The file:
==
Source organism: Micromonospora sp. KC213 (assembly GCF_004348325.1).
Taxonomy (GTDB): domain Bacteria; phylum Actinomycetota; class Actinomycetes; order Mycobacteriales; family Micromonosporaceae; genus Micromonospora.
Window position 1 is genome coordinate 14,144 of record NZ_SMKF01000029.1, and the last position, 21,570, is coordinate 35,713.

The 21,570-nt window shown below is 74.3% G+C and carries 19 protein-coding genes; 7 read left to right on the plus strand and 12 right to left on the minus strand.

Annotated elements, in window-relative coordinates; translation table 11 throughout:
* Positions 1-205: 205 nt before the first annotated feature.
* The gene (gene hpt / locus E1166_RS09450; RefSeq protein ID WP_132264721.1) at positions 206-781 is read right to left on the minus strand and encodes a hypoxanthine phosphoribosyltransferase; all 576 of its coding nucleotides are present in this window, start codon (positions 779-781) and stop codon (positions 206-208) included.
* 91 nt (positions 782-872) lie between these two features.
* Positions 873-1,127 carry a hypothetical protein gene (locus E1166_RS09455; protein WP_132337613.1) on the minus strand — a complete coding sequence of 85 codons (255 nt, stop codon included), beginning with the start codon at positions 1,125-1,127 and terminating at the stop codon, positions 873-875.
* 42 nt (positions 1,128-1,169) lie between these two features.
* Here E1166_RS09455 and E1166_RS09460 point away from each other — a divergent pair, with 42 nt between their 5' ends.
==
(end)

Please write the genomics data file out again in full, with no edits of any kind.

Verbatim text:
Source organism: Micromonospora sp. KC213 (assembly GCF_004348325.1).
Taxonomy (GTDB): domain Bacteria; phylum Actinomycetota; class Actinomycetes; order Mycobacteriales; family Micromonosporaceae; genus Micromonospora.
Window position 1 is genome coordinate 14,144 of record NZ_SMKF01000029.1, and the last position, 21,570, is coordinate 35,713.

The 21,570-nt window shown below is 74.3% G+C and carries 19 protein-coding genes; 7 read left to right on the plus strand and 12 right to left on the minus strand.

Annotated elements, in window-relative coordinates; translation table 11 throughout:
* Positions 1-205: 205 nt before the first annotated feature.
* The gene (gene hpt / locus E1166_RS09450; RefSeq protein ID WP_132264721.1) at positions 206-781 is read right to left on the minus strand and encodes a hypoxanthine phosphoribosyltransferase; all 576 of its coding nucleotides are present in this window, start codon (positions 779-781) and stop codon (positions 206-208) included.
* 91 nt (positions 782-872) lie between these two features.
* Positions 873-1,127 carry a hypothetical protein gene (locus E1166_RS09455; protein WP_132337613.1) on the minus strand — a complete coding sequence of 85 codons (255 nt, stop codon included), beginning with the start codon at positions 1,125-1,127 and terminating at the stop codon, positions 873-875.
* 42 nt (positions 1,128-1,169) lie between these two features.
* Here E1166_RS09455 and E1166_RS09460 point away from each other — a divergent pair, with 42 nt between their 5' ends.